Cognitive behavioral therapies (CBT) are short-term, goal-oriented psychotherapies that focuses on the relationships among a person’s thoughts, emotions, behaviors, and life experiences.  The way we think powerfully affects our emotions, physical sensations, and behaviors and the way we act powerfully influences our emotions and thoughts.  CBT emphasizes that you can change the way you feel by changing the way you think and act

CBT focuses directly on your current difficulties and on enhancing your commitment to your values.   CBT skills help us to identify unhelpful thoughts, to investigate them, and to engage in valued behaviors so we can change the way we feel and improve the quality of our life.  Individuals can also learn stress-reduction strategies in CBT.

Dr. DeMaio will collaborate with her clients to design a personalized treatment plan that may utilize one particular CBT approach or integrate a number of CBT skills from various approaches.  These approaches include behavioral activation, behavioral therapy, acceptance and commitment therapy (ACT), cognitive therapy (CT), mindfulness meditation, mindfulness-based stress reduction (MBSR), mindfulness-based cognitive therapy (MBCT), exposure and response prevention (EX/RP), and Dialectical Behavior Therapy (DBT).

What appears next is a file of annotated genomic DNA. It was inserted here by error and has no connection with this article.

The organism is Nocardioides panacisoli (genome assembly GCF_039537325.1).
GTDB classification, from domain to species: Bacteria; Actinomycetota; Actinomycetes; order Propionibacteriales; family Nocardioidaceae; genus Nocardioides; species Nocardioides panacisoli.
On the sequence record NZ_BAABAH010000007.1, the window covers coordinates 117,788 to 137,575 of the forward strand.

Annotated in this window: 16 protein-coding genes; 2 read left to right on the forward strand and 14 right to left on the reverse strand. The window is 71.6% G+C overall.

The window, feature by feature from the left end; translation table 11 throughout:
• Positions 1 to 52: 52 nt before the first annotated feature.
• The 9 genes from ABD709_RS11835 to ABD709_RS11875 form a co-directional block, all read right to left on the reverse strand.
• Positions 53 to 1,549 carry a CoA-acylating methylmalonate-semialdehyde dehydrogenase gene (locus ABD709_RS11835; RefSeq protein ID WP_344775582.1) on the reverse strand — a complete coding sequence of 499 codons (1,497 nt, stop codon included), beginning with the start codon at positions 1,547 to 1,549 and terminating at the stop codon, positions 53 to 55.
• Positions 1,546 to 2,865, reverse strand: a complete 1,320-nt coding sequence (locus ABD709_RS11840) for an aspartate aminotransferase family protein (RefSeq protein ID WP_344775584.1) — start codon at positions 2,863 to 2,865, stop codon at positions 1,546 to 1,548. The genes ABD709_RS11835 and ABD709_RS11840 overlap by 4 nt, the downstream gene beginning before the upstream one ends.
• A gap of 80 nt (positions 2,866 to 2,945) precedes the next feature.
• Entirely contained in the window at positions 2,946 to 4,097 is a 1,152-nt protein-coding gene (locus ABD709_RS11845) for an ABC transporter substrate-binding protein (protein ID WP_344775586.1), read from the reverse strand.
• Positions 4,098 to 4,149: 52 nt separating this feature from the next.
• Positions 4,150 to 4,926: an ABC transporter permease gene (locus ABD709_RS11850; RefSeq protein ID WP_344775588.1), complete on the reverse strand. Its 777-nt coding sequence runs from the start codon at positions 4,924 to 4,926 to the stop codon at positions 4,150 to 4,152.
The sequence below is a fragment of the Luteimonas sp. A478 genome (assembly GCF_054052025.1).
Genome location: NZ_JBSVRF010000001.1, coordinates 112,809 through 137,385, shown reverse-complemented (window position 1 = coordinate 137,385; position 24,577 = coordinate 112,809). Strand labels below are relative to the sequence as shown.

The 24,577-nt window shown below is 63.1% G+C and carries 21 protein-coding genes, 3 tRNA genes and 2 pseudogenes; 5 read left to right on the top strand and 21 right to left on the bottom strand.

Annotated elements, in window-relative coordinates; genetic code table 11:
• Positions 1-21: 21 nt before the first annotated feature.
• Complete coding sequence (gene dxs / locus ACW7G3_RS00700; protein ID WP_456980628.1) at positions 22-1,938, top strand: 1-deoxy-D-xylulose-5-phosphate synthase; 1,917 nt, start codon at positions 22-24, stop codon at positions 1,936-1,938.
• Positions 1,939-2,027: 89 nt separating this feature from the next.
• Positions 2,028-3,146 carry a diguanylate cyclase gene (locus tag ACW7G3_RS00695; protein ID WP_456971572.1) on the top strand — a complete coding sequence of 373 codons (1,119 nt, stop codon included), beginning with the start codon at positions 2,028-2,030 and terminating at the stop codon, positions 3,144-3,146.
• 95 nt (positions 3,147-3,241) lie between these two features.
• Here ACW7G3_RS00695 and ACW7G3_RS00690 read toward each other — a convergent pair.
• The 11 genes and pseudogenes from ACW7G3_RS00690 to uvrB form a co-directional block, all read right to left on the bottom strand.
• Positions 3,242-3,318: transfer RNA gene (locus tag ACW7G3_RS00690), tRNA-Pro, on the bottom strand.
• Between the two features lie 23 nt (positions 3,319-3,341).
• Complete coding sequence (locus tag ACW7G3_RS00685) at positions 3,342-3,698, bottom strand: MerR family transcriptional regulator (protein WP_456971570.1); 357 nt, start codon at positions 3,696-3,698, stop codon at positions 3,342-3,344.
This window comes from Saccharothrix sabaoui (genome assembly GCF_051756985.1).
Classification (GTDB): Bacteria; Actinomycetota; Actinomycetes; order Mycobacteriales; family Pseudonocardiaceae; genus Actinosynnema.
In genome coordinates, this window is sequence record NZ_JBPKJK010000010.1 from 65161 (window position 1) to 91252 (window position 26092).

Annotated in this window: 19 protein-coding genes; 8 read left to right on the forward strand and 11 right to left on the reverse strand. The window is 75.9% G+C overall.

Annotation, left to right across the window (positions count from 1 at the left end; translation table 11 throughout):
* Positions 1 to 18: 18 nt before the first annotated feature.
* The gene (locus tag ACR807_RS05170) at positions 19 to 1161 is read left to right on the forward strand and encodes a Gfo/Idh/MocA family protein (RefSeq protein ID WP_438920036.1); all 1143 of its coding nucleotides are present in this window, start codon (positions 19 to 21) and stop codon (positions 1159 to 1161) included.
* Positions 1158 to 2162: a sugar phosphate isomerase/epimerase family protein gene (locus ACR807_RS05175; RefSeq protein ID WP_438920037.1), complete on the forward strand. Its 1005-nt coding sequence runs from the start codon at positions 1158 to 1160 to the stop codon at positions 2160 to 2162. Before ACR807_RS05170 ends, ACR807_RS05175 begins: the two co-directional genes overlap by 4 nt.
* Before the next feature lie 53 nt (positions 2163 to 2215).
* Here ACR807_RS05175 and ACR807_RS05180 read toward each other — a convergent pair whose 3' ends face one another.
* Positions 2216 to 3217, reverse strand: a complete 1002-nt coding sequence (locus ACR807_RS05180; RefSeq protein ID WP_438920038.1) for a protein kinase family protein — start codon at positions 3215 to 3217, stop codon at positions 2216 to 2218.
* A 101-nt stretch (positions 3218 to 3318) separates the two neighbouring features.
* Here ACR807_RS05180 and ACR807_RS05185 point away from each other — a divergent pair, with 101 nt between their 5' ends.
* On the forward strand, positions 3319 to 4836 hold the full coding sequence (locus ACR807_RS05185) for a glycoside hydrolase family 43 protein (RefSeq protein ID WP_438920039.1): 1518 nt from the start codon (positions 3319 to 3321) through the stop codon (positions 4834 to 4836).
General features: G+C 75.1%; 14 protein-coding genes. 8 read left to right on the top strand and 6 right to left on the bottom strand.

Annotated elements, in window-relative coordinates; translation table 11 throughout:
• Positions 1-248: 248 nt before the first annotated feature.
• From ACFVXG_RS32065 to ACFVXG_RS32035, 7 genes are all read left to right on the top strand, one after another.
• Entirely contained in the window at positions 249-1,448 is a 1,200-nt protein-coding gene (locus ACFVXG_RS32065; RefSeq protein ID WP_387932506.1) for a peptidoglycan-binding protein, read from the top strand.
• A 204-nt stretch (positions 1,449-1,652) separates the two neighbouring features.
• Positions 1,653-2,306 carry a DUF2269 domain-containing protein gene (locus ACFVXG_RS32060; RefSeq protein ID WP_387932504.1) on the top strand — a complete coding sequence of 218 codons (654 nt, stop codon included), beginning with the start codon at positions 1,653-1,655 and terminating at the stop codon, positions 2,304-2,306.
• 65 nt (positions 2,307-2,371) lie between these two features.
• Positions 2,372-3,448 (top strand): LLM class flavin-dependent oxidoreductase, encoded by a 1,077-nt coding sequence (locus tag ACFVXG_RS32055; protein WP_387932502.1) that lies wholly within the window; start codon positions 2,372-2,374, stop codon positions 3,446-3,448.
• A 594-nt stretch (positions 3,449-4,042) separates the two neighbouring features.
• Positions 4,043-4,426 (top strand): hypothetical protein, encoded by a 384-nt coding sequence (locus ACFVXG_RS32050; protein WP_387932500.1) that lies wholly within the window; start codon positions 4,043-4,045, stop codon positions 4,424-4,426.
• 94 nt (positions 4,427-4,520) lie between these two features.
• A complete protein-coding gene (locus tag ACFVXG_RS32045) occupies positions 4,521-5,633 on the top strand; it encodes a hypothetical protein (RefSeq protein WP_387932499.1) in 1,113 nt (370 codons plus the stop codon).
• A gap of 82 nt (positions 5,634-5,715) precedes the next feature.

CBT is typically time-limited (i.e., 8-20 sessions) and it is essential that the strategies are practiced between sessions.   Homework is often assigned in CBT as a way to help individuals generalize the skills learned in therapy sessions to their daily life.

Rigorous research supports CBT’s effectiveness with a wide range of difficulties, including various anxiety disorders, depression, disordered eating, insomnia, mood dysregulation, procrastination, and schizophrenia, self-injury, and substance use.

For more information about CBT, see and for more information about CBT and other evidence-based practices.